‘Aware’ people don’t pay their bills when they lose their jobs due to a policy decision by a government. ‘Aware’ governments certainly do not own up to their mistakes on policy making that make these people landless. That’s where we, the human rights activists, become painfully powerless; and somewhat irrelevant, as well. After all, in a country where the main issue of the day is survival and where the right to live a dignified life with food, water, shelter, sanitation and opportunity is being constantly denied by various forces of the world, how would a human rights organization try to become relevant by talking about civil liberty, freedom of speech and access to justice only?
There is no better way to address this than making rights and poverty related work more fundamentally aligned. After sixty years of the creation of this charter, human rights activism, which is based on it, now needs tweaking – specially for countries from the Global South where rights activists are becoming dangerously irrelevant, unpopular and are being often perceived as Western agents out to make their own country look bad. What better way to do this than connecting the rights oriented work closely linked with that of human development?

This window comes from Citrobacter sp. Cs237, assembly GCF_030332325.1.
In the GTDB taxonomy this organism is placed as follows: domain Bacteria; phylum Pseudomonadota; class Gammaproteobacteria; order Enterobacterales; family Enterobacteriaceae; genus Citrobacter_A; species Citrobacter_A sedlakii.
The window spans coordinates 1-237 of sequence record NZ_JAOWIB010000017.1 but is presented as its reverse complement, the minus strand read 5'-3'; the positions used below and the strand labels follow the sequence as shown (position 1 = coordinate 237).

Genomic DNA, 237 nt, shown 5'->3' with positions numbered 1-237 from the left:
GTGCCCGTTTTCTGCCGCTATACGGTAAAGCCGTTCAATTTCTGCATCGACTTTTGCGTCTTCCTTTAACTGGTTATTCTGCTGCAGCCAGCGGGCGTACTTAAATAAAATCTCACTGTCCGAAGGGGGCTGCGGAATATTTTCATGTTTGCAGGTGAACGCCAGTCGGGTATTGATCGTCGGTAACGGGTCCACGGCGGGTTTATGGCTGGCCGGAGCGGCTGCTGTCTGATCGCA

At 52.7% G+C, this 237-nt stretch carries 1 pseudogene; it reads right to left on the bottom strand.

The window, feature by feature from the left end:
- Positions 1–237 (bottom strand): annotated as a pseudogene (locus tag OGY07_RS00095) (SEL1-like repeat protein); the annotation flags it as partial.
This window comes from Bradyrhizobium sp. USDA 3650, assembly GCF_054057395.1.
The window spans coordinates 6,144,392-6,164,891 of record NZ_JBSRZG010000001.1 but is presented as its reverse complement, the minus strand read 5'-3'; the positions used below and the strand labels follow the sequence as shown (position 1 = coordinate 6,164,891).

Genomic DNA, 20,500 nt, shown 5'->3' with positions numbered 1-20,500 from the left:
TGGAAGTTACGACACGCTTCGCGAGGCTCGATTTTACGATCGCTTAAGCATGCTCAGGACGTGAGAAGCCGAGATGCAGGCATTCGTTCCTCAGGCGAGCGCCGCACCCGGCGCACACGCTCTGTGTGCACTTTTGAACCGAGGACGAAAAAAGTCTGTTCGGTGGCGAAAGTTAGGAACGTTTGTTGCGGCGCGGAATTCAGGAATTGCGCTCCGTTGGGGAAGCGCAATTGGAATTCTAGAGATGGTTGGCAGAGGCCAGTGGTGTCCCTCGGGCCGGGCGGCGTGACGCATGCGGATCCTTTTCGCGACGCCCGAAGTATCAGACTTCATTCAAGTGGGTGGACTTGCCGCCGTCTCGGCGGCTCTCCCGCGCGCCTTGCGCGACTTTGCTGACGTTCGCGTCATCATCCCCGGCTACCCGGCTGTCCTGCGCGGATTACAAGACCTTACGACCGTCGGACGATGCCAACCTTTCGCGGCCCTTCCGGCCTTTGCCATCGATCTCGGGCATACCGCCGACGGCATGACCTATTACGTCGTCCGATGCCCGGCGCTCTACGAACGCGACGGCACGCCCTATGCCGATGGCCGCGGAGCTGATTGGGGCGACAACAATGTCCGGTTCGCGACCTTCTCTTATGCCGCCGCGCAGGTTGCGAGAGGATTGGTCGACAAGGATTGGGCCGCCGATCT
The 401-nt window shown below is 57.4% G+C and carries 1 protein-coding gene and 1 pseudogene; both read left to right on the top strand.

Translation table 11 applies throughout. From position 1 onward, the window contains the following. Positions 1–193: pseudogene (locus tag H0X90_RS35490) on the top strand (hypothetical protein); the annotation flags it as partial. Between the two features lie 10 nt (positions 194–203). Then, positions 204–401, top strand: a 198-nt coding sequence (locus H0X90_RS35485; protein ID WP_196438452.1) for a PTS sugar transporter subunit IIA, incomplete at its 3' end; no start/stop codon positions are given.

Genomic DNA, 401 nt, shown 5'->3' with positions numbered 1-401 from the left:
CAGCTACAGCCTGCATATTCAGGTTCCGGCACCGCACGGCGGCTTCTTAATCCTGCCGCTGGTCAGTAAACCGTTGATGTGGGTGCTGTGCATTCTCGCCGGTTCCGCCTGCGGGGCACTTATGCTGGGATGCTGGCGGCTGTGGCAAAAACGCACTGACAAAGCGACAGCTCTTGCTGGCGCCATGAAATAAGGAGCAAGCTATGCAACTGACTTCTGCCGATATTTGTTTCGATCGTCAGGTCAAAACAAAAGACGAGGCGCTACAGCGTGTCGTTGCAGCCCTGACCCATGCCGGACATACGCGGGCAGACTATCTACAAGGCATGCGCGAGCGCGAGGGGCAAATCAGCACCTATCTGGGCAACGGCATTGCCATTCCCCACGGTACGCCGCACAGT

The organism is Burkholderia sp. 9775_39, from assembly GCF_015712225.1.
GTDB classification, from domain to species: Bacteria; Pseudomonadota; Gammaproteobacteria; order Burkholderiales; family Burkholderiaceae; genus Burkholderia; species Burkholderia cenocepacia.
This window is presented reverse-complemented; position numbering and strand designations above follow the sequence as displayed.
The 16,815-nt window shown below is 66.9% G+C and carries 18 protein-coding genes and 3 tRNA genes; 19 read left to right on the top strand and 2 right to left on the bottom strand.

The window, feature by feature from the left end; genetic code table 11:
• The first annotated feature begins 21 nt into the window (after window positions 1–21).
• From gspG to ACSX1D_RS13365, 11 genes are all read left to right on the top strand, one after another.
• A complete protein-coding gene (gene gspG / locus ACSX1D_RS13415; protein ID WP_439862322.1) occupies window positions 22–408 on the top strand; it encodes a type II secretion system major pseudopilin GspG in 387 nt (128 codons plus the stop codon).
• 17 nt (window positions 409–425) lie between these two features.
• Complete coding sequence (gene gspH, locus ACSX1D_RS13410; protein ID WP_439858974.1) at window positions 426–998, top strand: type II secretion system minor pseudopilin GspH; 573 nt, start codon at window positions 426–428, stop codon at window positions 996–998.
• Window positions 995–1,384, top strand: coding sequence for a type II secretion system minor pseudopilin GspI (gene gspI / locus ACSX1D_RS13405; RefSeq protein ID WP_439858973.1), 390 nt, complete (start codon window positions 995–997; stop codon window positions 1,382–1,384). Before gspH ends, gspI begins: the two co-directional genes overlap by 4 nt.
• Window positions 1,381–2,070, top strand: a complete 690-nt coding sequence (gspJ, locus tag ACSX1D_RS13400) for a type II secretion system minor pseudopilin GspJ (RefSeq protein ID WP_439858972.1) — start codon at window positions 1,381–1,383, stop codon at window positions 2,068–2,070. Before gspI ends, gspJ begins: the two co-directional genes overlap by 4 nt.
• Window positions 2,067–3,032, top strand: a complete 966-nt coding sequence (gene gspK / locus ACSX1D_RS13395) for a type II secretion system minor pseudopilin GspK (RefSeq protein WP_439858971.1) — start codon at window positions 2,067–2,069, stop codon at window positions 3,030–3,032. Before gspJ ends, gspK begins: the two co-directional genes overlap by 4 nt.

People working in this sector need to have the vision and the power to make proactive changes in a community to create the kind of economic opportunity that leads people out of poverty and, in effect, making them more aware of their rights and much difficult candidate for exploitation. Similarly, rights activists need to be empowered to be able to provide means for rehabilitation for the abuse victims. They need to find partners among governments, private enterprises, development organizations and average citizens to build a coalition that will work towards providing a wholesome solution to people’s struggle for day to day survival.